So in a way, we’ve now become our own intel analysts, having to scour all sorts of rumors, half-truths, and outright propaganda alongside otherwise credible information, then make up our minds about what’s going on. We blame technology for this, and it’s true that social media and news are not things that go well together. In his farewell address, President Obama said that we should be talking to each other in real life more than we should be arguing with each other on the web. But the fact of the matter is that the algorithms that populate your newsfeed really don’t care about the stories you share or choose to believe. Yes, the technology gave us tools to enclose ourselves in an echo chamber if we so chose, but it left that choice to us. It may be tempting to say that without all these new tools it would’ve never happened, but the truth of the matter is that people chose to do this. They made a conscious choice to silence voices from the other side and the last thing we should do is absolve them from these choices.

Think about this. Conservative media told people not to trust anyone but them, that they were the only objective arbiters of truth and everyone else was lying, and those viewers did not respond with “hmm, why are we told about a conspiracy by their commercial rivals to disinform us for a sinister purpose every hour on the hour?” but with repetition of this dogma in just about every debate where they don’t like the source of the data they don’t want to admit is true. And seeing the success of injecting conspiracy into their news, lefty outlets raging against corporate media feeding them lies followed. Those who cry in fear that Trump’s obsession with labeling any unflattering coverage of him “fake news” is part of some evil campaign to establish himself as the one source of truth as per the dictator’s handbook seem to have forgotten that blaming the messenger with inconvenient facts has been a key staple of the conservative media for the last 16 years, as is painting multi-billion dollar media empires as endangered underdogs who speak truth to power against a political conspiracy to silence them.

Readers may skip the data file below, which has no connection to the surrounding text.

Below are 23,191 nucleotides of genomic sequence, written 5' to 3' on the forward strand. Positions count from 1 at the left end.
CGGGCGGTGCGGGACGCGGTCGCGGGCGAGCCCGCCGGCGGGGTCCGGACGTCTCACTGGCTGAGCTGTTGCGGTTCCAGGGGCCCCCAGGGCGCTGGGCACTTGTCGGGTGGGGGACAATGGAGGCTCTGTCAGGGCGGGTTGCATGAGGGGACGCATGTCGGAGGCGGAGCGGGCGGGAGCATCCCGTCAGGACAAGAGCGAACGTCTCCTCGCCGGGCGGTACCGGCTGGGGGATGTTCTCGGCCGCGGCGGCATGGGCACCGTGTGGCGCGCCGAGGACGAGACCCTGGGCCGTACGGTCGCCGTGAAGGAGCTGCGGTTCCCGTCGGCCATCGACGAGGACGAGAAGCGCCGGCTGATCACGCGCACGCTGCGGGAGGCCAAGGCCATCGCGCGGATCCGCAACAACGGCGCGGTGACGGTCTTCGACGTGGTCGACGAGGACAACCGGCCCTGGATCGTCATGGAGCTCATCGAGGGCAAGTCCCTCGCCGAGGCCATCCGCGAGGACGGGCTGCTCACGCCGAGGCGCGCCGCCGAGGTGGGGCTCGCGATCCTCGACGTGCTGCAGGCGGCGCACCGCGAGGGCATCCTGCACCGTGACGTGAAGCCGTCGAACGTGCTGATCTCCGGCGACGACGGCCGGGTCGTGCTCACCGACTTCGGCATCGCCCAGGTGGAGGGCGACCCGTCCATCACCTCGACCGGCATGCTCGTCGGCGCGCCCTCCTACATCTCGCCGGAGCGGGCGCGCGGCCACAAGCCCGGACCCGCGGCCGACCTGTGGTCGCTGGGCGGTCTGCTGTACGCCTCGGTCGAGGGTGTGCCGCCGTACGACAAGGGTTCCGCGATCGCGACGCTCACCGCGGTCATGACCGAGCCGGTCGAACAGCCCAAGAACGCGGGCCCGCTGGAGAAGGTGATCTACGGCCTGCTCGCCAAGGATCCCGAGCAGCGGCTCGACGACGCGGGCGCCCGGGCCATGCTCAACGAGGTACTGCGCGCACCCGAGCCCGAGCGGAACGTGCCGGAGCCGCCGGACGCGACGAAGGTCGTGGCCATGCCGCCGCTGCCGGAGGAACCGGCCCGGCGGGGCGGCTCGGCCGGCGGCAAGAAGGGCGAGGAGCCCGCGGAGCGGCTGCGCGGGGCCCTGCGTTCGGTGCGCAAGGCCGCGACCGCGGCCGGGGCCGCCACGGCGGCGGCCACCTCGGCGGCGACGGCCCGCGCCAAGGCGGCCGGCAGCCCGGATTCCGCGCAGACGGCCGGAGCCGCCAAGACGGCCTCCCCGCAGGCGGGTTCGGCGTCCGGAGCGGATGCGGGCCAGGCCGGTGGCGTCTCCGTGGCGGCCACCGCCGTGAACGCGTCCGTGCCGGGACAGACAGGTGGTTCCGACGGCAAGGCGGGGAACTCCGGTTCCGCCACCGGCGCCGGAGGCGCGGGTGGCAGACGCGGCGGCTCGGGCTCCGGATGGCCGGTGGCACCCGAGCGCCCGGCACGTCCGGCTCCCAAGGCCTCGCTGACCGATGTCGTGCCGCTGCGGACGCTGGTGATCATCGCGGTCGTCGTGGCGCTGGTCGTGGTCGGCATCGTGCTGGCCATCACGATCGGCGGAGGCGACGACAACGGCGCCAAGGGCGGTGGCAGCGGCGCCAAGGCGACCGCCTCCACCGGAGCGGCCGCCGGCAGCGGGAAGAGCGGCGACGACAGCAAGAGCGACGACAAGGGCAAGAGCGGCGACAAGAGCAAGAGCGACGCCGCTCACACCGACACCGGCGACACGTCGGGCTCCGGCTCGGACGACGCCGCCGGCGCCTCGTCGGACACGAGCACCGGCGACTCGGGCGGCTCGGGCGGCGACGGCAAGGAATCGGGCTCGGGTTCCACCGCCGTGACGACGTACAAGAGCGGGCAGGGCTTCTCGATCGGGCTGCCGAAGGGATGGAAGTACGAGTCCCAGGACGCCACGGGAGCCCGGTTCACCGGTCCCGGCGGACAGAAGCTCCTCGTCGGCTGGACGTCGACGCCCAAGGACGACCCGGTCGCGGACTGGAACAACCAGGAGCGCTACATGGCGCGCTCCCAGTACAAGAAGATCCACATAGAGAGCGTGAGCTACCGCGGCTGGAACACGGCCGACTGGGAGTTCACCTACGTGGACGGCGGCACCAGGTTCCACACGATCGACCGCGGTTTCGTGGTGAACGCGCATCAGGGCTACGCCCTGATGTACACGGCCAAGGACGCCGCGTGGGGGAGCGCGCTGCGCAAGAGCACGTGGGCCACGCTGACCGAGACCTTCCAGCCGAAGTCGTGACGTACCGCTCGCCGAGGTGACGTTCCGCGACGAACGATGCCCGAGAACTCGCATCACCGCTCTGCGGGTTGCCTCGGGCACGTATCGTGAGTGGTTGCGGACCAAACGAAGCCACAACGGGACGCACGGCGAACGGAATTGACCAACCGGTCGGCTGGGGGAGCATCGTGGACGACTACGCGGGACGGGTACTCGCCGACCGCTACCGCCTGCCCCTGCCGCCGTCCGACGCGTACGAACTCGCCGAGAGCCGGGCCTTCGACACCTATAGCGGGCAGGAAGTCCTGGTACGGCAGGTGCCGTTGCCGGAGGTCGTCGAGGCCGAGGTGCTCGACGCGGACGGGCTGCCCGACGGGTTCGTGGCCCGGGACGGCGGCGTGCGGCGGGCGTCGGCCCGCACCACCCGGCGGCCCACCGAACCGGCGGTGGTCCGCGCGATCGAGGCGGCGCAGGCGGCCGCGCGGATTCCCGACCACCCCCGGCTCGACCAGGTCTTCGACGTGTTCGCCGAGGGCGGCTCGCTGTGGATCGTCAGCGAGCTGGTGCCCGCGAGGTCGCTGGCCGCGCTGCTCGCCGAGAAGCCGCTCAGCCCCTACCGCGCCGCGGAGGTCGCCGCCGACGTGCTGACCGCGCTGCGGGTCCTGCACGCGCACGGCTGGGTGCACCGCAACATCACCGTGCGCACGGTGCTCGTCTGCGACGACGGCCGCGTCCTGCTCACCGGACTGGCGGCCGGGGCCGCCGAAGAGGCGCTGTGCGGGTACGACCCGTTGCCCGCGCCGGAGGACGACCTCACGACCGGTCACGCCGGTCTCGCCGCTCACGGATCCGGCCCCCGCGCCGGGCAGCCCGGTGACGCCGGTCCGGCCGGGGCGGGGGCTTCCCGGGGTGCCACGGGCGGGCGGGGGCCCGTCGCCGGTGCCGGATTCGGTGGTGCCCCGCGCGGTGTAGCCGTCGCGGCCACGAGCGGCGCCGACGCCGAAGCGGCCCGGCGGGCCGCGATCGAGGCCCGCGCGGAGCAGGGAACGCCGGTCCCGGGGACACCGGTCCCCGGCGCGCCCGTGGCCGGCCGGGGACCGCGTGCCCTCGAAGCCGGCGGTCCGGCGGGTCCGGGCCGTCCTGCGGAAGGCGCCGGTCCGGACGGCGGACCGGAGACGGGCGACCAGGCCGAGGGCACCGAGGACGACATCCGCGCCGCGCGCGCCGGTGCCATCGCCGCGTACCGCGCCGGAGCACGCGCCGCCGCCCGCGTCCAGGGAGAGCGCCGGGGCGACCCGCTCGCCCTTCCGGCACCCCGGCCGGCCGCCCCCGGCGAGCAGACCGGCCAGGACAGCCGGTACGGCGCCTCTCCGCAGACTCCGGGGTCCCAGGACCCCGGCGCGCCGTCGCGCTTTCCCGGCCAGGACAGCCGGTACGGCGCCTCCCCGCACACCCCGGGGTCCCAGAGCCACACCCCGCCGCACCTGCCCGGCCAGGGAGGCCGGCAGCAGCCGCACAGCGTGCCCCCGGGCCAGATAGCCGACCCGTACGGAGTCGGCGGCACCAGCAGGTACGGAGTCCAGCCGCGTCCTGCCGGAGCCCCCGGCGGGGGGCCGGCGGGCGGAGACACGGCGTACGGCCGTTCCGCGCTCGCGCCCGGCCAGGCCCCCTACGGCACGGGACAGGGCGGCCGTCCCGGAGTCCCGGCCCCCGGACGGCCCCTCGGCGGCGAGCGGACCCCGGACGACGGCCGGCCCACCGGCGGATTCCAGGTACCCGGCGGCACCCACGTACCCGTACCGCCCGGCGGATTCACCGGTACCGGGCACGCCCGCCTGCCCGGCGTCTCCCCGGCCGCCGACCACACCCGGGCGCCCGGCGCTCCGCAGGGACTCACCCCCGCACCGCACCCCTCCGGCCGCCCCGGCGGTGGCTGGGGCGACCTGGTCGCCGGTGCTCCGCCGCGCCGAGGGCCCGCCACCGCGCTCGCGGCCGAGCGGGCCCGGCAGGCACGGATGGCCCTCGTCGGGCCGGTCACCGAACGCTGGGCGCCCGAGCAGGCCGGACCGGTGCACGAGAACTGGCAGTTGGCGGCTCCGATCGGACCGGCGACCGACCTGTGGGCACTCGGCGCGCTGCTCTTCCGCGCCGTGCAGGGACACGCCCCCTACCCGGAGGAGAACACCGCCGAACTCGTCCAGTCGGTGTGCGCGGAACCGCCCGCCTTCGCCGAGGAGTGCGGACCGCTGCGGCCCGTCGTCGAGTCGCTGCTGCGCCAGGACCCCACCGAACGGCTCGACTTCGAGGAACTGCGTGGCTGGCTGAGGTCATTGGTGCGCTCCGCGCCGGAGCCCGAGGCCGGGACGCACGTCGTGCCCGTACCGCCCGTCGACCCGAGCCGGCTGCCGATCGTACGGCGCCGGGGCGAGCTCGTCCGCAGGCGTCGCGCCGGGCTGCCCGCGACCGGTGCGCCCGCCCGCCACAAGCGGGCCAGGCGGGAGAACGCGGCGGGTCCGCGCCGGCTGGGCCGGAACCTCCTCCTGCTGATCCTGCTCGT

Social media didn’t invent this schism in the quality and content of news, it simply followed existing trends and accelerated the fragmentation of what used to be much larger, more cohesive, and self-supporting organizations, able to sustain themselves with genuine journalism and deep investigative reporting. Instead of seeing anything wrong with this turn of events, far too many of us embraced the arrival of news we wanted to hear and decided to only trust the news that confirms out agendas, even if this news comes not from journalists out in the field, but bloggers ripping off and fabricating all sorts of clickbait for a quick buck on a professional-looking site. And this is the result of this behavior. Grown, supposedly reasonable people who bicker like angry children in 140 character rants and zingers, while the adults are told to shut up and go away. Whatever happens after last year’s election, we all lost bigly and until we realize that, we can’t fix what we’ve wrought.

# tech // journalism / news / social media